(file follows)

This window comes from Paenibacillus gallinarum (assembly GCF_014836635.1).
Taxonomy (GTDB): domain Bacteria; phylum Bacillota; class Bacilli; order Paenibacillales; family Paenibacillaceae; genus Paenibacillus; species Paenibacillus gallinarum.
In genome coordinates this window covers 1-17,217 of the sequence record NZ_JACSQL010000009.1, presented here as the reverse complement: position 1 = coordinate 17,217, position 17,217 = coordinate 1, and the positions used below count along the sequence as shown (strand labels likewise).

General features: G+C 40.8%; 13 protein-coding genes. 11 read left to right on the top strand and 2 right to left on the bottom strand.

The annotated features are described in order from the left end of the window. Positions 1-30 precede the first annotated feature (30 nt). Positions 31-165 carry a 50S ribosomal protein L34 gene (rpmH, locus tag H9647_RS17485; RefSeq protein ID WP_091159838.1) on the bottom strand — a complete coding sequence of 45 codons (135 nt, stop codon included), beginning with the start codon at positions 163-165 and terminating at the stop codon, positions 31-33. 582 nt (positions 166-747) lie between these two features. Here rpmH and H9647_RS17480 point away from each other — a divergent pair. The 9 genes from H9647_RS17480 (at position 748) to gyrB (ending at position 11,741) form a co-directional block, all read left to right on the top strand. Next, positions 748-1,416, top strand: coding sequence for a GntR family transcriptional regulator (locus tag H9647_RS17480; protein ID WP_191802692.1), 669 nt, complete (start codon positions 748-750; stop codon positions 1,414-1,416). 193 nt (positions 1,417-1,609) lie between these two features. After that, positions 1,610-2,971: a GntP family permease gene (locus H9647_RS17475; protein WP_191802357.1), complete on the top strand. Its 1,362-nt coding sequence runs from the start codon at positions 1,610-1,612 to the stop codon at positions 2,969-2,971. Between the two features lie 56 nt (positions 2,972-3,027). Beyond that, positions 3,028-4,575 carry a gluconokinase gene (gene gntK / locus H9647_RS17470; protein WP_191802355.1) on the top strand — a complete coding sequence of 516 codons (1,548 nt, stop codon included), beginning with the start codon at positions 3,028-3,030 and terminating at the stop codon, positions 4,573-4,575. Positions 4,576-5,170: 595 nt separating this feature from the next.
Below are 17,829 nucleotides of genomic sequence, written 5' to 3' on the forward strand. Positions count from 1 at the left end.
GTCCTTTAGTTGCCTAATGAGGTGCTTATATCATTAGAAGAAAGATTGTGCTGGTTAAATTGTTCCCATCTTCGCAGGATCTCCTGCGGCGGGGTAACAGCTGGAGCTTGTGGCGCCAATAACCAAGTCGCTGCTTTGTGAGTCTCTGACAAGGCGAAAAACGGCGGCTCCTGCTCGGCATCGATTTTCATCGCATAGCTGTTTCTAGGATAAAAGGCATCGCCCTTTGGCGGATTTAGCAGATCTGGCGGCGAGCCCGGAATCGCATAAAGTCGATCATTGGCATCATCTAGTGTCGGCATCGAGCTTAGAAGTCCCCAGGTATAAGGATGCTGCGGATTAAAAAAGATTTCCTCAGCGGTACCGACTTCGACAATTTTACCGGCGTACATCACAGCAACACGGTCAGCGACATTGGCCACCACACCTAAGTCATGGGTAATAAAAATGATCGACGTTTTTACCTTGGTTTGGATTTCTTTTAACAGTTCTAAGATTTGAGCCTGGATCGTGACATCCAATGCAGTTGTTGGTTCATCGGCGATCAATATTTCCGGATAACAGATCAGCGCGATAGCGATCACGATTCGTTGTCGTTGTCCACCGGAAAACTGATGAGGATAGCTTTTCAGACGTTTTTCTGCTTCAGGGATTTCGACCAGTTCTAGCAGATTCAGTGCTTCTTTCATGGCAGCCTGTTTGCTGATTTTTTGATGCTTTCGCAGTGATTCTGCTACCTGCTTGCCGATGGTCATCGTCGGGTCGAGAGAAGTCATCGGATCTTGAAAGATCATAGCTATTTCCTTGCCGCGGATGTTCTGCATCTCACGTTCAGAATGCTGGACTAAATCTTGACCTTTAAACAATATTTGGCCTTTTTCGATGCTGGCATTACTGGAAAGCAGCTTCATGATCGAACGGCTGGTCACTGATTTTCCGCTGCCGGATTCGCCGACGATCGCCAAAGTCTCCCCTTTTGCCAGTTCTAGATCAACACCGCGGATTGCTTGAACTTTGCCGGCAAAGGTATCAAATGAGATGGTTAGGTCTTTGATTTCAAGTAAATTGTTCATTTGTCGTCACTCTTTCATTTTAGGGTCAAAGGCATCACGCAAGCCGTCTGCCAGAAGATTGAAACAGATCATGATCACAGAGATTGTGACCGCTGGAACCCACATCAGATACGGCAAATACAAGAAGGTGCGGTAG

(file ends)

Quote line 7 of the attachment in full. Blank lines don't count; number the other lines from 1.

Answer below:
GTCCTTTAGTTGCCTAATGAGGTGCTTATATCATTAGAAGAAAGATTGTGCTGGTTAAATTGTTCCCATCTTCGCAGGATCTCCTGCGGCGGGGTAACAGCTGGAGCTTGTGGCGCCAATAACCAAGTCGCTGCTTTGTGAGTCTCTGACAAGGCGAAAAACGGCGGCTCCTGCTCGGCATCGATTTTCATCGCATAGCTGTTTCTAGGATAAAAGGCATCGCCCTTTGGCGGATTTAGCAGATCTGGCGGCGAGCCCGGAATCGCATAAAGTCGATCATTGGCATCATCTAGTGTCGGCATCGAGCTTAGAAGTCCCCAGGTATAAGGATGCTGCGGATTAAAAAAGATTTCCTCAGCGGTACCGACTTCGACAATTTTACCGGCGTACATCACAGCAACACGGTCAGCGACATTGGCCACCACACCTAAGTCATGGGTAATAAAAATGATCGACGTTTTTACCTTGGTTTGGATTTCTTTTAACAGTTCTAAGATTTGAGCCTGGATCGTGACATCCAATGCAGTTGTTGGTTCATCGGCGATCAATATTTCCGGATAACAGATCAGCGCGATAGCGATCACGATTCGTTGTCGTTGTCCACCGGAAAACTGATGAGGATAGCTTTTCAGACGTTTTTCTGCTTCAGGGATTTCGACCAGTTCTAGCAGATTCAGTGCTTCTTTCATGGCAGCCTGTTTGCTGATTTTTTGATGCTTTCGCAGTGATTCTGCTACCTGCTTGCCGATGGTCATCGTCGGGTCGAGAGAAGTCATCGGATCTTGAAAGATCATAGCTATTTCCTTGCCGCGGATGTTCTGCATCTCACGTTCAGAATGCTGGACTAAATCTTGACCTTTAAACAATATTTGGCCTTTTTCGATGCTGGCATTACTGGAAAGCAGCTTCATGATCGAACGGCTGGTCACTGATTTTCCGCTGCCGGATTCGCCGACGATCGCCAAAGTCTCCCCTTTTGCCAGTTCTAGATCAACACCGCGGATTGCTTGAACTTTGCCGGCAAAGGTATCAAATGAGATGGTTAGGTCTTTGATTTCAAGTAAATTGTTCATTTGTCGTCACTCTTTCATTTTAGGGTCAAAGGCATCACGCAAGCCGTCTGCCAGAAGATTGAAACAGATCATGATCACAGAGATTGTGACCGCTGGAACCCACATCAGATACGGCAAATACAAGAAGGTGCGGTAG